Into the Badlands packed a one-two punch with its return to television this week, delivering two episodes for its midseason return to the air, with the second one airing tonight — and if we thought the situation was going to be easier for our favorite characters, this series shows no signs of stopping, especially for the Widow (Emily Beecham), who got to experience a very personal vision of what her life would have been like if she'd always been in possession of the gift.
Exclusive: Into the Badlands' Emily Beecham discusses the Widow's journey in 'Raven's Feather, Phoenix Blood' @ Syfy Wire
Spoiler Warning: If you haven't watched the Season three episode of Into the Badlands, “Raven's Feather, Phoenix Blood” you might want to turn back now. Besides, as we all know: No one escapes the Badlands.
Did you think I was making it all up when I said we got double the Badlands this week? You should all know you can trust me by now, because I never lie when it comes to this show. After this week, we'll be dropping back to your typical once-a-week airing, but let's just bask in all the goodness we get from back-to-back episodes for now.
What are the greatest questions in geekdom, and who shall debate them? Why, we will, of course. It’s kind of what we do in The Great Debate, SYFY WIRE’s recurring show that pits geeky comedians against each other to settle all of the burning questions that no one really asked.
Over two decades ago, Jim Lee was already a legend in the comic book industry from his run on the X-Men and co-founding Image Comics. In 1998, Lee sold his studio, Wildstorm, to DC Comics in order to focus on illustrating comics again. While he worked on a few projects in the intervening years, it wasn’t until 2002 that readers were able to enjoy his work on a monthly basis again.
Just when it looked like Oliver had found a new sister to bond with, things take a surprising turn this week as we learn a whole lot more about Emiko — and turns out she’s definitely no Thea Queen.
Spoilers ahead for “Inheritance,” the latest episode of The CW’s Arrow, which aired Monday, March 25, 2019.
Turns out Emiko isn’t just working for the Ninth Circle — she’s running it.
Exclusive preview: DC Zoom races out of the gate with Super Sons: The Polarshield Project @ Syfy Wire
For decades, the comics industry struggled with the perception that comics were just for kids, yet most people buying comics were men aged 20 and up. This led to a variety of failed attempts to get comics to readers aged 12 and below.
We're in a brand new week, and if you thought I was going to be about anything other than Into the Badlands returning for its final eight episodes, you are sorely mistaken. It's a bittersweet experience, knowing that the show is going to be over and done with soon, but you can bet I'm going to be here helping you to savor the time we have left; you can check out my recaps and exclusive post-mortems over here.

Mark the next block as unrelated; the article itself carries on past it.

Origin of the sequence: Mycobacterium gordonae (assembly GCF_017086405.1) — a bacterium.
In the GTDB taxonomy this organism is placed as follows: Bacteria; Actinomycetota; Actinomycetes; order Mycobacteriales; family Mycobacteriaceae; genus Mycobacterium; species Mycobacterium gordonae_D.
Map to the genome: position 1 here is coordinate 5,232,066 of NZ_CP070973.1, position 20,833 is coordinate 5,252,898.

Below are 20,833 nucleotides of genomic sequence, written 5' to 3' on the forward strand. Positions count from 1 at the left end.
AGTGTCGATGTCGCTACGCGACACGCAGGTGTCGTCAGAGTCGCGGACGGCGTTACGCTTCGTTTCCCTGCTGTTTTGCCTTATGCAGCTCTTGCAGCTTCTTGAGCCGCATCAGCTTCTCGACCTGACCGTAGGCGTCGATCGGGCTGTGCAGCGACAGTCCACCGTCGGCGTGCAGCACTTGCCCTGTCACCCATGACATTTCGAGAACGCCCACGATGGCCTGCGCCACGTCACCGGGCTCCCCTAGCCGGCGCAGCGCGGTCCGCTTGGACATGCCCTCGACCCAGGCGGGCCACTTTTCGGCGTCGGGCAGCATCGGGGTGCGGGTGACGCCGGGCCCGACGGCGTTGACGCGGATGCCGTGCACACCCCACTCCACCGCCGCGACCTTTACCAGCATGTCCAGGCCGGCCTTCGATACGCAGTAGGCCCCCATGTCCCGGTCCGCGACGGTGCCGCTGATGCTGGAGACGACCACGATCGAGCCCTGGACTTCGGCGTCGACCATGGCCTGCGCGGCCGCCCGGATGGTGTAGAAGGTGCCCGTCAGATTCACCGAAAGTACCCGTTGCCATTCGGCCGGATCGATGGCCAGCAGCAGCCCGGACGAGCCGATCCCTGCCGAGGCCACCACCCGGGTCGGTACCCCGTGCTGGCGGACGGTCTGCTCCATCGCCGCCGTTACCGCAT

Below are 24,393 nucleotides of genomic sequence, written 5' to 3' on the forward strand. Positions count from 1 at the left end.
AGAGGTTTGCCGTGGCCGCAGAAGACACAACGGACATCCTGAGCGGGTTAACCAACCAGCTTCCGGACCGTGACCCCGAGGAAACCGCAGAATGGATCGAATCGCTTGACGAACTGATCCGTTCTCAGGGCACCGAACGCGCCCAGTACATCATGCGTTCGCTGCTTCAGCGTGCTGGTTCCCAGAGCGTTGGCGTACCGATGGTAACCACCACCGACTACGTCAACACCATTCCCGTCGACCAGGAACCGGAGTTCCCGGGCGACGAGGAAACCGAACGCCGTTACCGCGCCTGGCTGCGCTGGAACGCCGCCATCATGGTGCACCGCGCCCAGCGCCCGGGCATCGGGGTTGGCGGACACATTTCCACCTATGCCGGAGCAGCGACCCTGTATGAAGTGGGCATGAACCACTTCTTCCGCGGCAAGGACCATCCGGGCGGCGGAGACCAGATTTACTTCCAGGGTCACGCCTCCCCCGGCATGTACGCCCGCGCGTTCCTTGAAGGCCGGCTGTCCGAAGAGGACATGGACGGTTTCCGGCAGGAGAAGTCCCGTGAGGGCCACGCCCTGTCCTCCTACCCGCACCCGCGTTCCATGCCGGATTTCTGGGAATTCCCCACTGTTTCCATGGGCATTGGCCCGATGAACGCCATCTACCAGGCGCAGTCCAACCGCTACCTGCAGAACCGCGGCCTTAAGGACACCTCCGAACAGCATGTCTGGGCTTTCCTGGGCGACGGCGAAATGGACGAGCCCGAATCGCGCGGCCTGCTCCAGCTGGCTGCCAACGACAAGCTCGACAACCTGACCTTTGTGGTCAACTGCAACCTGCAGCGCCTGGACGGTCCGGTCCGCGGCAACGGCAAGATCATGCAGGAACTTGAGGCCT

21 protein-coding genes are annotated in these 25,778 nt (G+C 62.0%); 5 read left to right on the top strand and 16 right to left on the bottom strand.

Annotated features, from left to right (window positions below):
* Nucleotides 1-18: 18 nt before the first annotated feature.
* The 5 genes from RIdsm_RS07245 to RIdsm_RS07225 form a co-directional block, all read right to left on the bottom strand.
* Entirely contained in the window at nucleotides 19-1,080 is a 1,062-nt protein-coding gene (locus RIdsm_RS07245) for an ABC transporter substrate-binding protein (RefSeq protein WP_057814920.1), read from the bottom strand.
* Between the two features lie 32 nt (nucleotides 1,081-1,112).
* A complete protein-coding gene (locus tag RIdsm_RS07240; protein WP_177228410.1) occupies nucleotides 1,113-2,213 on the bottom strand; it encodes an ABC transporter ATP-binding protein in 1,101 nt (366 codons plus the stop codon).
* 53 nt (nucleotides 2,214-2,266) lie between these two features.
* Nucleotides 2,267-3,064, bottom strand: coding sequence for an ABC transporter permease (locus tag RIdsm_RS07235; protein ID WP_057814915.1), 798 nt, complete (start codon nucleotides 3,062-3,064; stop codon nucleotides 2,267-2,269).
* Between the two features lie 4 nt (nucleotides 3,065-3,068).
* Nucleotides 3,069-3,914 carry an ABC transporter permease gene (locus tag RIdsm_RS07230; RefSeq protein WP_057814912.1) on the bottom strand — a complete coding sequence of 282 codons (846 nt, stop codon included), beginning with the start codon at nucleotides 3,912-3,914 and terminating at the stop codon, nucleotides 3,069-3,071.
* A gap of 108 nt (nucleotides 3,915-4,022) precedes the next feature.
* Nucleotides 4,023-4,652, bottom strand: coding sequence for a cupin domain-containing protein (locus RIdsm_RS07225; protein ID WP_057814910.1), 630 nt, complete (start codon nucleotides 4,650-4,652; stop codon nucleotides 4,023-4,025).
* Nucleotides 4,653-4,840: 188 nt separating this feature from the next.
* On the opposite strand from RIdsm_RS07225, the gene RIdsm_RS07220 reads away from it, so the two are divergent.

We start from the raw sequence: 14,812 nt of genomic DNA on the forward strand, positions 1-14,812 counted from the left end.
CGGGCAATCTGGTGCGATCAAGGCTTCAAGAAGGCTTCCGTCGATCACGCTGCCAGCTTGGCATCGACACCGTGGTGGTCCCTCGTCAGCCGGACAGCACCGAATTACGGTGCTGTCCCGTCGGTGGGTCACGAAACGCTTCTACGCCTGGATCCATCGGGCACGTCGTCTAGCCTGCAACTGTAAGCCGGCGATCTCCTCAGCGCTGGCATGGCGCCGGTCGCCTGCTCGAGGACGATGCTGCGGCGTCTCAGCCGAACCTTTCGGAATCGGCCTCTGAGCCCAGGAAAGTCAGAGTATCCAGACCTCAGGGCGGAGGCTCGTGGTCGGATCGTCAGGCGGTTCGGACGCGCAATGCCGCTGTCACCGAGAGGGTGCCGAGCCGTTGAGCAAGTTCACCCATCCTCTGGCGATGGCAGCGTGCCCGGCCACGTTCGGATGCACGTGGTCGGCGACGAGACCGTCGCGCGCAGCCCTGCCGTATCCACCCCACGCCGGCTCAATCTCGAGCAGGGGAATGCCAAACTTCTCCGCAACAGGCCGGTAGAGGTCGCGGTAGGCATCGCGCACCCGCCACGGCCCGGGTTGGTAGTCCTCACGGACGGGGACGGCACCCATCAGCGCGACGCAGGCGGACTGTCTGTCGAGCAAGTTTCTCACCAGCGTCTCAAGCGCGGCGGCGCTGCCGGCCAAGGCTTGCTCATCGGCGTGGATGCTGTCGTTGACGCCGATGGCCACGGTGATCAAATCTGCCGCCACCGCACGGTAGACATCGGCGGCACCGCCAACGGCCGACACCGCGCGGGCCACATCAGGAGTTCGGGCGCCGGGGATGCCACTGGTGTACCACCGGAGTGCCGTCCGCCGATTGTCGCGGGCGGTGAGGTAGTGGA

Lord of the Rings’ relationship with video gaming is a weird one. Whether it’s in the direct realms connected to the movies or in the far-flung adaptations straight from the source, balancing what makes a game fun with the ethos of Tolkien’s material is often a treacherous tightrope—which is what makes the idea of a…
Jedi aren’t supposed to look toward the future, but we are not Jedi.
“Who needs the trinity anyway? The Legends are super enough!” Our thoughts exactly. (Okay, not exactly; as much as we adore the Legends of Tomorrow, we also love Arrow, The Flash, and Supergirl.)
The H Dial is back, and it’s got a new wielder—but that might not be the most exciting thing about DC Comics’ latest relaunch of the beloved Dial H for Hero. To learn more about why now was the time to bring back the Silver Age icon’s wild world, io9 spoke to the new creative team, Sam Humphries and Joe Quinones.
You may have noticed over the past couple of millennia or so that in some parts of the world, women get treated like total freaking crap. From big damn deals like human rights violations to little stuff like, oh, constantly devaluing anything perceived as feminine, the real world is a bonkers minefield of misery that no woman ever truly survives. The teen years are especially brutal, as girls are under immense pressure to be wise beyond their years, and are expected to react to situations and make critical decisions as though they were adult women with decades of life experience.
Late last year, astronomers detected the sixth known dark vortex on Neptune. This time, however, scientists were able to chronicle the formation of this swirling storm over the course of several years, offering new insights into these enigmatic and ephemeral weather features.
You know what people say—always leave them wanting more. Well, in Apple’s case, the much-anticipated announcement of its first crop of original TV shows for Apple TV+ left us wanting to know what the hell was going on.